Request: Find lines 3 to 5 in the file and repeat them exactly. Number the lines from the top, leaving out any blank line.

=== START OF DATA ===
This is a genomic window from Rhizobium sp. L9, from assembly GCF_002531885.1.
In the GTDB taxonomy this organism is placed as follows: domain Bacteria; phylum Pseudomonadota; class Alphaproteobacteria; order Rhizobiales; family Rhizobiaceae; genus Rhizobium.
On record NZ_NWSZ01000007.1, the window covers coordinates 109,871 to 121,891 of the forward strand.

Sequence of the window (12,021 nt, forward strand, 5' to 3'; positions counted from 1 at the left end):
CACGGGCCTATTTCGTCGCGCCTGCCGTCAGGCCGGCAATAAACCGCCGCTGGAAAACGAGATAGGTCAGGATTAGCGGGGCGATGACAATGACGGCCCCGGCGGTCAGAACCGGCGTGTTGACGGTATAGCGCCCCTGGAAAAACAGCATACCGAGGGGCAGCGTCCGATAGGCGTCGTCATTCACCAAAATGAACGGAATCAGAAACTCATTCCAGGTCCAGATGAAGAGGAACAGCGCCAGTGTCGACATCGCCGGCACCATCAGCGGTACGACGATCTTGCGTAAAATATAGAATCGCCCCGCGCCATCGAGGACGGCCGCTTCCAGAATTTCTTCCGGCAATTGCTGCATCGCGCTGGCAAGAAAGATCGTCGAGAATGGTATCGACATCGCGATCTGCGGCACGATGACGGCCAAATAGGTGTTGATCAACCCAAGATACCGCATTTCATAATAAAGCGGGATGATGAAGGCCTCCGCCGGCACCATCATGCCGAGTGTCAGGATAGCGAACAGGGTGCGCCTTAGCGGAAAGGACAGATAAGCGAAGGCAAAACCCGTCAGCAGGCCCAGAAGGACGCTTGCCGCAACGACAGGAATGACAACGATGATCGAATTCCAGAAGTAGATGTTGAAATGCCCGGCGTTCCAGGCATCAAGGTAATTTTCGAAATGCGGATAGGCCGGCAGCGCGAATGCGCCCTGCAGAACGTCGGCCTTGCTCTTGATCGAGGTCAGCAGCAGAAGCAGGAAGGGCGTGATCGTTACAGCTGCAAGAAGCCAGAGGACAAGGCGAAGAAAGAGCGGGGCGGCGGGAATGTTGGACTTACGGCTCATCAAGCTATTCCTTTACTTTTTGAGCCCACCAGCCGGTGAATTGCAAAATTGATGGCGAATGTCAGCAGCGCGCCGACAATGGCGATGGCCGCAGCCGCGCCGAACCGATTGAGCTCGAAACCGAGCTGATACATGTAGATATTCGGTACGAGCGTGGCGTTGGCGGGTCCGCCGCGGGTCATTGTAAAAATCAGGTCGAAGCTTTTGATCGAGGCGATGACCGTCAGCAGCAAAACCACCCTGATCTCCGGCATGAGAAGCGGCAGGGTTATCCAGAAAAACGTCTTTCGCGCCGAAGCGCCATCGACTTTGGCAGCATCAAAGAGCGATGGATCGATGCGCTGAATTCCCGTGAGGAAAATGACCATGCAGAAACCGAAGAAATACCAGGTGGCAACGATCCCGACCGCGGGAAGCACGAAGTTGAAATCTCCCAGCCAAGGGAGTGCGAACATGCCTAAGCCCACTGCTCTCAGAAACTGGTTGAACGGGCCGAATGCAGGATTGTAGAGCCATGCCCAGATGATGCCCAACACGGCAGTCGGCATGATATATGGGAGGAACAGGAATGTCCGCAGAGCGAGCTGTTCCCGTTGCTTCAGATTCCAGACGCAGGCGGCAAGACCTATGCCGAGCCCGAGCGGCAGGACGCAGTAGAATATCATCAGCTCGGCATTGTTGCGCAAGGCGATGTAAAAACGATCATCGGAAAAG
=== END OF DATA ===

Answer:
On record NZ_NWSZ01000007.1, the window covers coordinates 109,871 to 121,891 of the forward strand.

Sequence of the window (12,021 nt, forward strand, 5' to 3'; positions counted from 1 at the left end):
CACGGGCCTATTTCGTCGCGCCTGCCGTCAGGCCGGCAATAAACCGCCGCTGGAAAACGAGATAGGTCAGGATTAGCGGGGCGATGACAATGACGGCCCCGGCGGTCAGAACCGGCGTGTTGACGGTATAGCGCCCCTGGAAAAACAGCATACCGAGGGGCAGCGTCCGATAGGCGTCGTCATTCACCAAAATGAACGGAATCAGAAACTCATTCCAGGTCCAGATGAAGAGGAACAGCGCCAGTGTCGACATCGCCGGCACCATCAGCGGTACGACGATCTTGCGTAAAATATAGAATCGCCCCGCGCCATCGAGGACGGCCGCTTCCAGAATTTCTTCCGGCAATTGCTGCATCGCGCTGGCAAGAAAGATCGTCGAGAATGGTATCGACATCGCGATCTGCGGCACGATGACGGCCAAATAGGTGTTGATCAACCCAAGATACCGCATTTCATAATAAAGCGGGATGATGAAGGCCTCCGCCGGCACCATCATGCCGAGTGTCAGGATAGCGAACAGGGTGCGCCTTAGCGGAAAGGACAGATAAGCGAAGGCAAAACCCGTCAGCAGGCCCAGAAGGACGCTTGCCGCAACGACAGGAATGACAACGATGATCGAATTCCAGAAGTAGATGTTGAAATGCCCGGCGTTCCAGGCATCAAGGTAATTTTCGAAATGCGGATAGGCCGGCAGCGCGAATGCGCCCTGCAGAACGTCGGCCTTGCTCTTGATCGAGGTCAGCAGCAGAAGCAGGAAGGGCGTGATCGTTACAGCTGCAAGAAGCCAGAGGACAAGGCGAAGAAAGAGCGGGGCGGCGGGAATGTTGGACTTACGGCTCATCAAGCTATTCCTTTACTTTTTGAGCCCACCAGCCGGTGAATTGCAAAATTGATGGCGAATGTCAGCAGCGCGCCGACAATGGCGATGGCCGCAGCCGCGCCGAACCGATTGAGCTCGAAACCGAGCTGATACATGTAGATATTCGGTACGAGCGTGGCGTTGGCGGGTCCGCCGCGGGTCATTGTAAAAATCAGGTCGAAGCTTTTGATCGAGGCGATGACCGTCAGCAGCAAAACCACCCTGATCTCCGGCATGAGAAGCGGCAGGGTTATCCAGAAAAACGTCTTTCGCGCCGAAGCGCCATCGACTTTGGCAGCATCAAAGAGCGATGGATCGATGCGCTGAATTCCCGTGAGGAAAATGACCATGCAGAAACCGAAGAAATACCAGGTGGCAACGATCCCGACCGCGGGAAGCACGAAGTTGAAATCTCCCAGCCAAGGGAGTGCGAACATGCCTAAGCCCACTGCTCTCAGAAACTGGTTGAACGGGCCGAATGCAGGATTGTAGAGCCATGCCCAGATGATGCCCAACACGGCAGTCGGCATGATATATGGGAGGAACAGGAATGTCCGCAGAGCGAGCTGTTCCCGTTGCTTCAGATTCCAGACGCAGGCGGCAAGACCTATGCCGAGCCCGAGCGGCAGGACGCAGTAGAATATCATCAGCTCGGCATTGTTGCGCAAGGCGATGTAAAAACGATCATCGGAAAAG